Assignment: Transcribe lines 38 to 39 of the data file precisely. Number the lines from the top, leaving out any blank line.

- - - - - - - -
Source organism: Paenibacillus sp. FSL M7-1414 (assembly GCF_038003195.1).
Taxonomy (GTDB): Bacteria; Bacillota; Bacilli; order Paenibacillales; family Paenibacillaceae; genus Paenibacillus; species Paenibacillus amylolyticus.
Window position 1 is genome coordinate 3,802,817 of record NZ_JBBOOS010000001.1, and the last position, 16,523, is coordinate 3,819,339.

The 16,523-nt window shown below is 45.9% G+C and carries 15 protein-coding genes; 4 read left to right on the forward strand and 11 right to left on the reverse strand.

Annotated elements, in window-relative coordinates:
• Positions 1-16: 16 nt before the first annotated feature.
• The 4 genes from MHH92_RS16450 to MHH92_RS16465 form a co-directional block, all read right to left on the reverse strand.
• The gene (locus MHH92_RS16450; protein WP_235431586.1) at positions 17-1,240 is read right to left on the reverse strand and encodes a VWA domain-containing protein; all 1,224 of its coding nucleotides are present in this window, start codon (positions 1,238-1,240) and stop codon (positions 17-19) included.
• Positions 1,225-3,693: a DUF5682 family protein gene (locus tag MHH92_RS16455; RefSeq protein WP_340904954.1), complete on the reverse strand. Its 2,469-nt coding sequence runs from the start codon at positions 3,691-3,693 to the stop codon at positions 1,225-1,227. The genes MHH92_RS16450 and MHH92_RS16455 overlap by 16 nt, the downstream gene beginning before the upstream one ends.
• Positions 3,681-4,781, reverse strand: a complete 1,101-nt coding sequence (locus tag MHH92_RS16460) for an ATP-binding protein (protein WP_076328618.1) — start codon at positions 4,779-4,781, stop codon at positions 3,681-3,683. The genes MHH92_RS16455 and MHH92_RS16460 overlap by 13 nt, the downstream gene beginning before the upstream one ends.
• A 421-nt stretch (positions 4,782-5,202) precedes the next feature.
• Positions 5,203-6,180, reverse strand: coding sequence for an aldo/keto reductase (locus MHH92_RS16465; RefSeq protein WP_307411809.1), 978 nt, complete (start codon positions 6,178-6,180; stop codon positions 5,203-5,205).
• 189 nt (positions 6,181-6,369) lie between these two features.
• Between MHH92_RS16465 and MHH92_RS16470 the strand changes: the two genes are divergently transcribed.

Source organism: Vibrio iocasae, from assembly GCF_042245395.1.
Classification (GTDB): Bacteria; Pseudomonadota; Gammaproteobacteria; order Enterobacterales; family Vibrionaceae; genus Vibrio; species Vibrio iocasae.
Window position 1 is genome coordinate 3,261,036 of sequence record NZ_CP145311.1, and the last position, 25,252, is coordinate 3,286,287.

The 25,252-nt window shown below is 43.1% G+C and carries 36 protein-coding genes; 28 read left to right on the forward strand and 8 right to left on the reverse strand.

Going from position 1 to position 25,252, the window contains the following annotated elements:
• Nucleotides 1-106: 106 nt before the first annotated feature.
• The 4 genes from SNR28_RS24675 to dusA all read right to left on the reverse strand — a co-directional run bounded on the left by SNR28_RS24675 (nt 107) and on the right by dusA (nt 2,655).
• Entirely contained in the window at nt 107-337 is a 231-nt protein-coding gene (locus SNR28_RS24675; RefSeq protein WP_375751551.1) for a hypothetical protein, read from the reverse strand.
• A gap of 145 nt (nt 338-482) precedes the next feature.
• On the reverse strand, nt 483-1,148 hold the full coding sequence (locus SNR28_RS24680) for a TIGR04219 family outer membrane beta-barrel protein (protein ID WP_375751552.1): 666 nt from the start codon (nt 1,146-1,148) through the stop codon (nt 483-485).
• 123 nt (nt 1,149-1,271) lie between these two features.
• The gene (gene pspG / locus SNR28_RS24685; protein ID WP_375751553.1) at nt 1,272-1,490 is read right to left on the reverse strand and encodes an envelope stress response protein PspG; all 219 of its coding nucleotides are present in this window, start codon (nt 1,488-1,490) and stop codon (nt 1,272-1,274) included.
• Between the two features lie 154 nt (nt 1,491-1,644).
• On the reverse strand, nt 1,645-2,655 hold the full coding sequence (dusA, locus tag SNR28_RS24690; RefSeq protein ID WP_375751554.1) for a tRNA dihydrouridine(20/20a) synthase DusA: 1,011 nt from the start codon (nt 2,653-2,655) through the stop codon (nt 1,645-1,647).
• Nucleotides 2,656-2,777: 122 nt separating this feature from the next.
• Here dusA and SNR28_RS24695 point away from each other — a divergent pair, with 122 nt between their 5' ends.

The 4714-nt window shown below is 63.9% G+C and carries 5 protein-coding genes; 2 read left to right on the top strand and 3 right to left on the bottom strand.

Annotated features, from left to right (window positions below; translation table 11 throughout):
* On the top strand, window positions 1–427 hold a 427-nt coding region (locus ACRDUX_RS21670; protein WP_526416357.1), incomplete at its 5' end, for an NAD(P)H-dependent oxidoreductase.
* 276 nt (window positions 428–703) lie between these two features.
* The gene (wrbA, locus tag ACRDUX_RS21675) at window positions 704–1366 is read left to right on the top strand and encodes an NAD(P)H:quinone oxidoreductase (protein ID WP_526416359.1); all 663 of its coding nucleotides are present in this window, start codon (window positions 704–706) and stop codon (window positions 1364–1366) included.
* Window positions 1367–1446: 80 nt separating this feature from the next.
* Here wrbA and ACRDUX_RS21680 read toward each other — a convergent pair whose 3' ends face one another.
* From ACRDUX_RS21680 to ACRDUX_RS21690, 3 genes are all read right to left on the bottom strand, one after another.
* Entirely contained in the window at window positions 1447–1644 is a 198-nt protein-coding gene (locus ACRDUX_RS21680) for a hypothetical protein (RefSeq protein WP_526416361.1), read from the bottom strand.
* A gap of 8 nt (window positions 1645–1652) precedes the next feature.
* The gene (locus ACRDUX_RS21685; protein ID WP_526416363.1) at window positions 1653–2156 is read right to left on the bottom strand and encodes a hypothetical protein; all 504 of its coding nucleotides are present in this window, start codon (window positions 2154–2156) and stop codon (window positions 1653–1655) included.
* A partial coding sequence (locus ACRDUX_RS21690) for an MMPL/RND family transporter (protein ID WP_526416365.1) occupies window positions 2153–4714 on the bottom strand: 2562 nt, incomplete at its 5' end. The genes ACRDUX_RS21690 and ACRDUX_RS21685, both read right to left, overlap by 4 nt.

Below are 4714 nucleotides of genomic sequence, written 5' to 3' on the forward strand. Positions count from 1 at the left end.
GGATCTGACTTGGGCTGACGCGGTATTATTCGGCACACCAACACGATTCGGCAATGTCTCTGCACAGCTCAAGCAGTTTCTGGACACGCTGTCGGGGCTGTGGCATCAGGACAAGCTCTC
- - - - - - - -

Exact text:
* From ACRDUX_RS21680 to ACRDUX_RS21690, 3 genes are all read right to left on the bottom strand, one after another.
* Entirely contained in the window at window positions 1447–1644 is a 198-nt protein-coding gene (locus ACRDUX_RS21680) for a hypothetical protein (RefSeq protein WP_526416361.1), read from the bottom strand.